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Acute cholecystitis

Cholecystitis - acute

 

Acute cholecystitis is sudden swelling and irritation of the gallbladder. It causes severe belly pain.

Causes

 

The gallbladder is an organ that sits below the liver. It stores bile, which your body uses to digest fats in the small intestine.

Acute cholecystitis occurs when bile becomes trapped in the gallbladder. This often happens because a gallstone blocks the cystic duct, the tube through which bile travels into and out of the gallbladder. When a stone blocks this duct, bile builds up, causing irritation and pressure in the gallbladder. This can lead to swelling and infection.

Other causes include:

  • Serious illnesses, such as HIV or diabetes
  • Tumors of the gallbladder (rare)

Some people are more at risk for gallstones. Risk factors include:

  • Being female
  • Pregnancy
  • Hormone therapy
  • Older age
  • Being Native American or Hispanic
  • Obesity
  • Losing or gaining weight rapidly
  • Diabetes

Sometimes the bile duct becomes blocked temporarily. When this occurs repeatedly, it can lead to chronic cholecystitis. This is swelling and irritation that continues over time. Eventually, the gallbladder becomes thick and hard. It does not store and release bile as well as it did.

 

Symptoms

 

The main symptom is pain in the upper right side or upper middle of your belly that usually lasts at least 30 minutes. You may feel:

  • Sharp, cramping, or dull pain
  • Steady pain
  • Pain that spreads to your back or below your right shoulder blade

Other symptoms that may occur include:

  • Clay-colored stools
  • Fever
  • Nausea and vomiting
  • Yellowing of skin and whites of the eyes (jaundice)

 

Exams and Tests

 

Your health care provider will perform a physical exam and ask about your symptoms. During the physical exam, you will likely have pain when the provider touches your belly.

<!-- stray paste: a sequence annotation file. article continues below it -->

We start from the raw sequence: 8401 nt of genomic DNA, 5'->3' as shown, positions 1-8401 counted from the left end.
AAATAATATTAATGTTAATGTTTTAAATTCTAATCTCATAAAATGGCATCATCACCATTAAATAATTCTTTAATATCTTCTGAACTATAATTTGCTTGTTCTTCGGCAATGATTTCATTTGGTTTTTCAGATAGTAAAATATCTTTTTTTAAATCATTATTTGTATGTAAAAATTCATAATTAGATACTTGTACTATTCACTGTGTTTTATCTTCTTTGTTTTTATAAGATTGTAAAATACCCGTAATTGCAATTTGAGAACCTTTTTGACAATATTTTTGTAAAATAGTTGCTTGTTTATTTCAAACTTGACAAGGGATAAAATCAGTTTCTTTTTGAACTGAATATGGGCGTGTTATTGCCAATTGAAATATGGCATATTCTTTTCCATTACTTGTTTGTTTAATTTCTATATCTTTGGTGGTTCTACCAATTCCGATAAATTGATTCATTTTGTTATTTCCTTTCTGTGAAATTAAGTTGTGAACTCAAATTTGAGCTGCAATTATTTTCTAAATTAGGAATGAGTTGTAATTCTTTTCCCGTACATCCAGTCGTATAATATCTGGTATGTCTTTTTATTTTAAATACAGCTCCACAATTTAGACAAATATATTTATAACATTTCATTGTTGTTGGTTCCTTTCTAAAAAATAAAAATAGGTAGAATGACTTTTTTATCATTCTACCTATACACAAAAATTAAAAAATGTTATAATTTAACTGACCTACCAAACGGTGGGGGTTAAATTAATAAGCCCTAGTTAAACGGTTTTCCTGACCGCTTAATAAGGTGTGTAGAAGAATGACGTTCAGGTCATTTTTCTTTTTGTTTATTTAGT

Your provider may order the following blood tests:

  • Amylase and lipase
  • Bilirubin
  • Complete blood count (CBC)
  • Liver function tests

Imaging tests can show gallstones or inflammation. You may have one of these tests:

  • Abdominal ultrasound
  • Abdominal CT scan
  • Abdominal x-ray
  • Oral cholecystogram
  • Gallbladder radionuclide scan

 

Treatment

 

If you have severe belly pain, seek medical attention right away.

In the emergency room, you'll be given fluids through a vein. You also may be given antibiotics to fight infection.

Cholecystitis may clear up on its own. However, if you have gallstones, you will probably need surgery to remove your gallbladder.

Nonsurgical treatment includes:

  • Antibiotics you take at home to fight infection
  • Low-fat diet (if you are able to eat)
  • Pain medicines

You may need emergency surgery if you have complications such as:

  • Gangrene (tissue death)
  • Perforation (a hole that forms in the wall of the gallbladder)
  • Pancreatitis (inflamed pancreas)
  • Persistent bile duct blockage
  • Inflammation of the common bile duct

If you are very ill, a tube may be placed through your belly into your gallbladder to drain it. Once you feel better, you may have surgery.

 

Outlook (Prognosis)

 

Most people who have surgery to remove their gallbladder recover completely.

 

Possible Complications

 

Untreated, cholecystitis may lead to any of the following health problems:

  • Empyema (pus in the gallbladder)
  • Gangrene
  • Injury to the bile ducts draining the liver (may occur after gallbladder surgery)
  • Pancreatitis
  • Perforation
  • Peritonitis (inflammation of the lining of the abdomen)

 

When to Contact a Medical Professional

 

Call your health care provider if:

  • Severe belly pain does not go away
  • Symptoms of cholecystitis return

 

Prevention

 

Removing the gallbladder and gallstones will prevent further attacks.

 

 

References

Glasgow RE, Mulvihill SJ. Treatment of gallstone disease. In: Feldman M, Friedman LS, Brandt LJ, eds. Sleisenger & Fordtran's Gastrointestinal and Liver Disease:Pathophysiology/Diagnosis/Management. 10th ed. Philadelphia, PA: Elsevier Saunders; 2016:chap 66.

Jackson P, Evans S. Biliary system. In: Townsend CM, Beauchamp RD, Evers BM, Mattox KL, eds. Sabiston Textbook of Surgery. 19th ed. Philadelphia, PA: Elsevier Saunders; 2012:chap. 55.

Wang DQH, Afdhal NH. Gallstone disease. In: Feldman M, Friedman LS, Brandt LJ, eds. Sleisenger & Fordtran's Gastrointestinal and Liver Disease:Pathophysiology/Diagnosis/Management. 10th ed. Philadelphia, PA: Elsevier Saunders; 2016:chap 65.